I just recently got a job with a newer espresso shop that has a few issues to work out.
The shots they have are pulling extremely inconsistently.  I've tried everything from messing around with the dosing (anywhere from 17 to 19 grams) to the grind.  No matter what, the shots end up with way too much crema (no matter how hard or loosely I tamp) or end up with no crema at all.  The owner had no idea what crema even was, so comparing shots with the other workers is proving to be a bit of a challenge.

As for the machine, I'm working on a 2 group La Spaziale, but I have no idea what the actual model is.  It looks to be an older one with 5 different settings (single shot, single long, double, double long, and manual).  It's temperature has been consistent at about 195 degrees and it's keeping 9 bars of pressure.

Yesterday the owner asked me about how many ounces a shot was, and honestly, I couldn't tell her (it's been about two years since I've actually worked a coffee shop).  Do we count the crema or not?  Also, does high altitude (we're at 4100 feet above sea level) make a difference?

We make three different sizes: 12, 16 and 20 ounce drinks.  So I was wondering about how much would you put in each drink and how should I set the above settings?  I need to re-program the machine tomorrow and have no idea where to start.

Thank you!

Oh! And the beans we are using are the Mellelo Holly Street Arabica blend.  It tastes amazing in the drip machine and, if the shot actually pulls, it's pretty awesome from the espresso machine as well.

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A shot is .75 to 1 oz including the crema, if you are pulling a double-shot, using the double pf basket, it would be twice that - 1.5 to 2 oz. Lots of crema is usually a good thing -- provided it's the right color and the shot is tasting good. There is not any exact amount, it's a range that all comes down to taste.

195 is on the low side. At 4100 ft above sea level you should still be targeting a higher temp, 200 +/- 2 degrees depending on the espresso. You need to adjust temp, grind, and dose for the espresso you are using. It will change slightly to dramatically for every different espresso you use.

I would start by adjusting the temp a few degrees hotter and then start to test and calibrate.
Ditto for the temperature. Depending on the roast level I'd pump it up a little bit. How do you know it's 195 degrees by the way?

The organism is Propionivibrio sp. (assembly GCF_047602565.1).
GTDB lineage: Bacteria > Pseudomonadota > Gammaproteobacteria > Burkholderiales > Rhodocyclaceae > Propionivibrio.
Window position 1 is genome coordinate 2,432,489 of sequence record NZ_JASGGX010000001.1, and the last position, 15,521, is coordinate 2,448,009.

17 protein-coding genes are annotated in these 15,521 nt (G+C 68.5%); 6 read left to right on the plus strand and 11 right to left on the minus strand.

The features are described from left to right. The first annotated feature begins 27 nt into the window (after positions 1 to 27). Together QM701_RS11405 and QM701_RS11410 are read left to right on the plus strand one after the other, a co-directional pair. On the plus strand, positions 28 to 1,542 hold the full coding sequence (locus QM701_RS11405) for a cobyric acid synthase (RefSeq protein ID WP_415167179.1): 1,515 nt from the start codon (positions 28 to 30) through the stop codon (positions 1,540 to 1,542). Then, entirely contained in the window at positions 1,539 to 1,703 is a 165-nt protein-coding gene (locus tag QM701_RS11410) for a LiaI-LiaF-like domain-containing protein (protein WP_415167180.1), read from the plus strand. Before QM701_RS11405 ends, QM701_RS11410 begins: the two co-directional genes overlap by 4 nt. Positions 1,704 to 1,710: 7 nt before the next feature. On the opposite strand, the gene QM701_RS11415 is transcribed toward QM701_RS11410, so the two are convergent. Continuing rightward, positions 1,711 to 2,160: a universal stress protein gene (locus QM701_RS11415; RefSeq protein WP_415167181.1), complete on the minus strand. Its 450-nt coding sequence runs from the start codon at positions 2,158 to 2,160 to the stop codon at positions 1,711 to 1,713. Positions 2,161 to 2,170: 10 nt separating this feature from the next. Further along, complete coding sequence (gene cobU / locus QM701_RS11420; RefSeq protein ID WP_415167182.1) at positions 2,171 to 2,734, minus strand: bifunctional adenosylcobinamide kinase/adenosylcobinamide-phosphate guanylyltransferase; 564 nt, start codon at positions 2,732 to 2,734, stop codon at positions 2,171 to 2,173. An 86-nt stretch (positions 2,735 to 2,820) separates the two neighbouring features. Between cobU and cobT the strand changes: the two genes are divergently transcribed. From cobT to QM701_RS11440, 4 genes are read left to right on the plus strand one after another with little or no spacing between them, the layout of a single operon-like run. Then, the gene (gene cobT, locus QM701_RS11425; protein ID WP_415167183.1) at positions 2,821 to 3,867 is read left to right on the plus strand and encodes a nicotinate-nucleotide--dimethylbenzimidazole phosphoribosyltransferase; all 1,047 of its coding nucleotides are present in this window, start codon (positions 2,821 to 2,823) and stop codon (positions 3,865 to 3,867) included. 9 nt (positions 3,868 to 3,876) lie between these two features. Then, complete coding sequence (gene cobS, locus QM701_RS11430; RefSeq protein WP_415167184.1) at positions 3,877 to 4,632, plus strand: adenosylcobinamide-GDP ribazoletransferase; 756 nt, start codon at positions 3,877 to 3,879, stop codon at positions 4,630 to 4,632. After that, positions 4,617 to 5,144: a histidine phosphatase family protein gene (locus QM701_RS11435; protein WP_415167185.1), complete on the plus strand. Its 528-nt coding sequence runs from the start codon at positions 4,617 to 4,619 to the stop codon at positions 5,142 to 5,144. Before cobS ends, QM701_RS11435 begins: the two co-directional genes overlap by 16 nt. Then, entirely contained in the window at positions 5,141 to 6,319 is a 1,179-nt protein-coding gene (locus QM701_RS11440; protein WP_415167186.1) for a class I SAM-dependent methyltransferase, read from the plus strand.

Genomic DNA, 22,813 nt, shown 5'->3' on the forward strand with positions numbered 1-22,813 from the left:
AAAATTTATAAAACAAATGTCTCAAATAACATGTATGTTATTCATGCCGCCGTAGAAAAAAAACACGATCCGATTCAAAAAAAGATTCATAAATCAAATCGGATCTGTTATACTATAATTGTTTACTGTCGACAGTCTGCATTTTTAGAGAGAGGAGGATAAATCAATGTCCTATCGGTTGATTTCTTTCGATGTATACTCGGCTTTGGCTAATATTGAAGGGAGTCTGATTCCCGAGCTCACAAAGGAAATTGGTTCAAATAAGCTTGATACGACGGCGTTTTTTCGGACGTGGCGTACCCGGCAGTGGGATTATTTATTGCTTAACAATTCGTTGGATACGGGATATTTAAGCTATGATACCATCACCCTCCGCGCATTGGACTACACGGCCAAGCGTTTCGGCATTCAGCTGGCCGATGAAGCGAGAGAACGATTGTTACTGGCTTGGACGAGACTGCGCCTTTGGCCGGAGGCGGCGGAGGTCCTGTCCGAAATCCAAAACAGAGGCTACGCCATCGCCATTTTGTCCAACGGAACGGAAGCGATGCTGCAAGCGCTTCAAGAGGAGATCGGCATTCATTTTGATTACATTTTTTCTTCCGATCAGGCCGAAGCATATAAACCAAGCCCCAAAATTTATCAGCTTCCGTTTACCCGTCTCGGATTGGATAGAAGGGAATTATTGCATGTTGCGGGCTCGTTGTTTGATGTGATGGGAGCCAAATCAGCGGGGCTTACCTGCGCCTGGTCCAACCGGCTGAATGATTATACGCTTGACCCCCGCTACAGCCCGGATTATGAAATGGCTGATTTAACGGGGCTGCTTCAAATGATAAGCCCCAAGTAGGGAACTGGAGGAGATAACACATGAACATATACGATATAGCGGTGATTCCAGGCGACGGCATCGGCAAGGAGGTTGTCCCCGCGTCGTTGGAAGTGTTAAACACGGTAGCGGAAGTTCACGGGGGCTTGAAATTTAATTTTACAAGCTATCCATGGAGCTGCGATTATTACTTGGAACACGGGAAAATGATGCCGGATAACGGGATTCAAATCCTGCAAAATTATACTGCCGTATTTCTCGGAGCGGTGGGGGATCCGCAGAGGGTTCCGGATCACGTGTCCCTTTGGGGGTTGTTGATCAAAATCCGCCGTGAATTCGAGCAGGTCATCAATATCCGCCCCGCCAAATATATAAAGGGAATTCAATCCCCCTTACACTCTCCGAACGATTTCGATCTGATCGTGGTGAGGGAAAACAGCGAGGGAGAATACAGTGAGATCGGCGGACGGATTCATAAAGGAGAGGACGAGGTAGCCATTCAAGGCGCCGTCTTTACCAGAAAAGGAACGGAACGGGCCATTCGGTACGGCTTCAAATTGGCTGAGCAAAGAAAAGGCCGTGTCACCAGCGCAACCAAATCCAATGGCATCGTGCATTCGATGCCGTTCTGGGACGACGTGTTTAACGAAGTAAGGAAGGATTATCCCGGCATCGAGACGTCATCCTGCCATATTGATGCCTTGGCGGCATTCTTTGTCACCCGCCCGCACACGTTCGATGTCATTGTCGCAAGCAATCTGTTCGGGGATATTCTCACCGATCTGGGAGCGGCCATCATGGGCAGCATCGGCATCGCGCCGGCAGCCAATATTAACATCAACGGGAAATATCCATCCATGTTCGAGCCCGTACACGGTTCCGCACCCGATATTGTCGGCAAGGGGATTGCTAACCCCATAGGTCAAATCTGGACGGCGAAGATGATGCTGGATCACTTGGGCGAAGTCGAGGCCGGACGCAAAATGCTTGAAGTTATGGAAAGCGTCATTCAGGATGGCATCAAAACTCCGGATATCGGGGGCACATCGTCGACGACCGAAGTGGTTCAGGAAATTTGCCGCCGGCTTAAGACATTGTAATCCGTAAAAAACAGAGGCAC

Sounds like you are still looking for the sweet spot of the coffee. How long are your extraction times? How does the coffee taste? When are the beans roasted? Is your technique steady and repeatable?

As long as the technique is adequate and we're working inside the "golden rules" there shouldn't be too much variance in the flow rate.

Yes, we do count the crema to the total volume. It's a bit tricky to measure the volume of espresso because it's changing all the time but usually it's roughly between 0,5 to 1,25 oz (i think, not used into these ounce-measurements). It might not be topical at the moment but instead of volume, you should talk about the weight of the coffee. The espressos I'm brewing are usually around 15 grams (+/-1 gram).

You should use the same size espresso for all of those drinks. If the drink needs more espresso, you simply brew two espressos in to them, not pull the poor one any longer.
Oh goodness.
I don't even think that we have a single pf basket. I'll have to have her get one. I completely forgot about that stuff.
Honestly there are a lot of things that I need to have them get. Also, how can I explain why keeping old frothed milk and re-steaming is bad? I mean, I know it makes it taste kind of gross, but no one seems to be getting that. There's a ton of things that give me the heebie-jeebies, so I'm trying to go about the best way of helping, rather than coming in and saying "OH! I know better!".

John P said:
A shot is .75 to 1 oz including the crema, if you are pulling a double-shot, using the double pf basket, it would be twice that - 1.5 to 2 oz. Lots of crema is usually a good thing -- provided it's the right color and the shot is tasting good. There is not any exact amount, it's a range that all comes down to taste.